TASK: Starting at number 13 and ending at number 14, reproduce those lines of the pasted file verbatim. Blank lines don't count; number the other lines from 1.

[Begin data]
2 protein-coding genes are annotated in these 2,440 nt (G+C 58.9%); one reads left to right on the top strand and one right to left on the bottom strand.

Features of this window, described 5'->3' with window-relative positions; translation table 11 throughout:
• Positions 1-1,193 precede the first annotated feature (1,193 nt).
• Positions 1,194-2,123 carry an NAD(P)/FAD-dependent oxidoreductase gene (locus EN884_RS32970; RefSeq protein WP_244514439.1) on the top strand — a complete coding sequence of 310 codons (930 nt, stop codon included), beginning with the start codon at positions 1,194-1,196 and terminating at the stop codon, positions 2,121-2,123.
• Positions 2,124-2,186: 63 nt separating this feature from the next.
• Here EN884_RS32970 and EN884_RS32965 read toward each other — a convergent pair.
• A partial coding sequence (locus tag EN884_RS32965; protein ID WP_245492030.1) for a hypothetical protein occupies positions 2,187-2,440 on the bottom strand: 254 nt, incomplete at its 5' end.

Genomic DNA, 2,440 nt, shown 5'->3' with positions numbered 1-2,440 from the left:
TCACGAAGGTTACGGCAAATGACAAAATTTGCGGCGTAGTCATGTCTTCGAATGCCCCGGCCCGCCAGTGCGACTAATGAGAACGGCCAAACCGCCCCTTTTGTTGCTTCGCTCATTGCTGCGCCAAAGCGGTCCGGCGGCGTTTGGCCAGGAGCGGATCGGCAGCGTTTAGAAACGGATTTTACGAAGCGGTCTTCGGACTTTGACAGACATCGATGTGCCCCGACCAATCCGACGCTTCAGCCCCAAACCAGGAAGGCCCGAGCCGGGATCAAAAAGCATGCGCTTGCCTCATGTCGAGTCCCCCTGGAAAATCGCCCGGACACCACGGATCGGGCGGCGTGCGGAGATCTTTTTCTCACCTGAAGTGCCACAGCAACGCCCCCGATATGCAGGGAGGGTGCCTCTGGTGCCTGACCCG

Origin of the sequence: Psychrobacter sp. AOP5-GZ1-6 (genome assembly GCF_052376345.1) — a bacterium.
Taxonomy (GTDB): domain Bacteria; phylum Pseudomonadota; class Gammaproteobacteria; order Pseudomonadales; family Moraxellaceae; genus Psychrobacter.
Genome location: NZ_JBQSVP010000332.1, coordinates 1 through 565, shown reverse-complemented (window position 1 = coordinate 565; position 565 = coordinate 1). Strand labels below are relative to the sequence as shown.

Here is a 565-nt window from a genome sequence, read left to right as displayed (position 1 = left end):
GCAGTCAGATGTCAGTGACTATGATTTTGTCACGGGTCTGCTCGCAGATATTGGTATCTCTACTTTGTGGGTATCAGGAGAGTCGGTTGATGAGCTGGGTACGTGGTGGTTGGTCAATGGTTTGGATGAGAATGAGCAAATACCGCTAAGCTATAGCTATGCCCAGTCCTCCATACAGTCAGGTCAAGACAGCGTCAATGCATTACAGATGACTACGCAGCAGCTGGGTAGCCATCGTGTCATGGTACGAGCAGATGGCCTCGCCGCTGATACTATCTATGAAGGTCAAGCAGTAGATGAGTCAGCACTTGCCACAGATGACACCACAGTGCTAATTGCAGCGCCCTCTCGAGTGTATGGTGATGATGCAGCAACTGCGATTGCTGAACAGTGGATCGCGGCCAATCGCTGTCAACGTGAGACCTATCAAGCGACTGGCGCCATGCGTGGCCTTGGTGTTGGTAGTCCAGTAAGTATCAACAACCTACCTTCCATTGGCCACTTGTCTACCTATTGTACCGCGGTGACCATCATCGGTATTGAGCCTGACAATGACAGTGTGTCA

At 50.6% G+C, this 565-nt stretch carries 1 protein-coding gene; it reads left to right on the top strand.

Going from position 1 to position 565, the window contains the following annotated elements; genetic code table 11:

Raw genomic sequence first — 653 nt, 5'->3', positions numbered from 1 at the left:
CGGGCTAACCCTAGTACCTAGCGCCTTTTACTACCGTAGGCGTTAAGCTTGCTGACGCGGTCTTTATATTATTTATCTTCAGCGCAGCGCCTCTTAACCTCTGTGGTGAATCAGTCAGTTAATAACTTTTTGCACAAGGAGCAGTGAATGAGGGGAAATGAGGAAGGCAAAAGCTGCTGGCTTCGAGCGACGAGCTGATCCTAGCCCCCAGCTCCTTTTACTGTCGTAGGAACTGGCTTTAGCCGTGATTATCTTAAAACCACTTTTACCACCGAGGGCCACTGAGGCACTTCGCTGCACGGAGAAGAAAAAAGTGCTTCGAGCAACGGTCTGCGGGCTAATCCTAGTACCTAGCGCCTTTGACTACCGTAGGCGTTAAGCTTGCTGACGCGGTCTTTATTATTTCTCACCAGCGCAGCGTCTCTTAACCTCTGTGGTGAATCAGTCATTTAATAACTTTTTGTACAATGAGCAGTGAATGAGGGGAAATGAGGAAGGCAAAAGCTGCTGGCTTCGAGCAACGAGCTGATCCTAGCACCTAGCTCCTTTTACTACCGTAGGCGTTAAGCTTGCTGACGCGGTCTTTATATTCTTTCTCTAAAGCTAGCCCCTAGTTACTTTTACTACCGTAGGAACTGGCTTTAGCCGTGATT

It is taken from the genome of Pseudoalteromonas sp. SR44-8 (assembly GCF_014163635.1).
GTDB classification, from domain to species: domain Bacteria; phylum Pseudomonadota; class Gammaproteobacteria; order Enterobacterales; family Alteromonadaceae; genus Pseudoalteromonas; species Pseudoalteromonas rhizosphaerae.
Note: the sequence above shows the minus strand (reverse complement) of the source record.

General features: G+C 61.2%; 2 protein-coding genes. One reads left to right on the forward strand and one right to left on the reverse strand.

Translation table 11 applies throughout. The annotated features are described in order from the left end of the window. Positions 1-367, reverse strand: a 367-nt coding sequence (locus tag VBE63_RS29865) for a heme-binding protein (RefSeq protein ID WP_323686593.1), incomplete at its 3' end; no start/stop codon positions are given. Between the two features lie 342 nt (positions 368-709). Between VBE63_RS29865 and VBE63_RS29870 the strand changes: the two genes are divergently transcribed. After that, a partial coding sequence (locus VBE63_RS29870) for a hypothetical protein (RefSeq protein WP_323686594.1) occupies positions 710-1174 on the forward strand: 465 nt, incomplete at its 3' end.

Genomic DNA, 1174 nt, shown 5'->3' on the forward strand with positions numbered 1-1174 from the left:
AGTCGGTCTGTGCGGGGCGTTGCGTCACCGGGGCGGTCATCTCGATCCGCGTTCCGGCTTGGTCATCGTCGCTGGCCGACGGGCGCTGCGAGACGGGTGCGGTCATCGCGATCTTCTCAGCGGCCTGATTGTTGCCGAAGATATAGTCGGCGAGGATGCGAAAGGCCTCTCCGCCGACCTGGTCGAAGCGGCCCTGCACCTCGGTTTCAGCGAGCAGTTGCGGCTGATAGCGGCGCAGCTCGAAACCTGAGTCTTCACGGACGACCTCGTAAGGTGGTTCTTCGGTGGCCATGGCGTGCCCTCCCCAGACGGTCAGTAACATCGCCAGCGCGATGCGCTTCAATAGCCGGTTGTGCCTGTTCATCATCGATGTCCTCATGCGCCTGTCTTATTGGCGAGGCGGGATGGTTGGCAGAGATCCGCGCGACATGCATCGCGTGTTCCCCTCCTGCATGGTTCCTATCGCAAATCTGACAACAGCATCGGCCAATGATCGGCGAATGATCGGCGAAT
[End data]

Here is a 565-nt window from a genome sequence, read left to right as displayed (position 1 = left end):
GCAGTCAGATGTCAGTGACTATGATTTTGTCACGGGTCTGCTCGCAGATATTGGTATCTCTACTTTGTGGGTATCAGGAGAGTCGGTTGATGAGCTGGGTACGTGGTGGTTGGTCAATGGTTTGGATGAGAATGAGCAAATACCGCTAAGCTATAGCTATGCCCAGTCCTCCATACAGTCAGGTCAAGACAGCGTCAATGCATTACAGATGACTACGCAGCAGCTGGGTAGCCATCGTGTCATGGTACGAGCAGATGGCCTCGCCGCTGATACTATCTATGAAGGTCAAGCAGTAGATGAGTCAGCACTTGCCACAGATGACACCACAGTGCTAATTGCAGCGCCCTCTCGAGTGTATGGTGATGATGCAGCAACTGCGATTGCTGAACAGTGGATCGCGGCCAATCGCTGTCAACGTGAGACCTATCAAGCGACTGGCGCCATGCGTGGCCTTGGTGTTGGTAGTCCAGTAAGTATCAACAACCTACCTTCCATTGGCCACTTGTCTACCTATTGTACCGCGGTGACCATCATCGGTATTGAGCCTGACAATGACAGTGTGTCA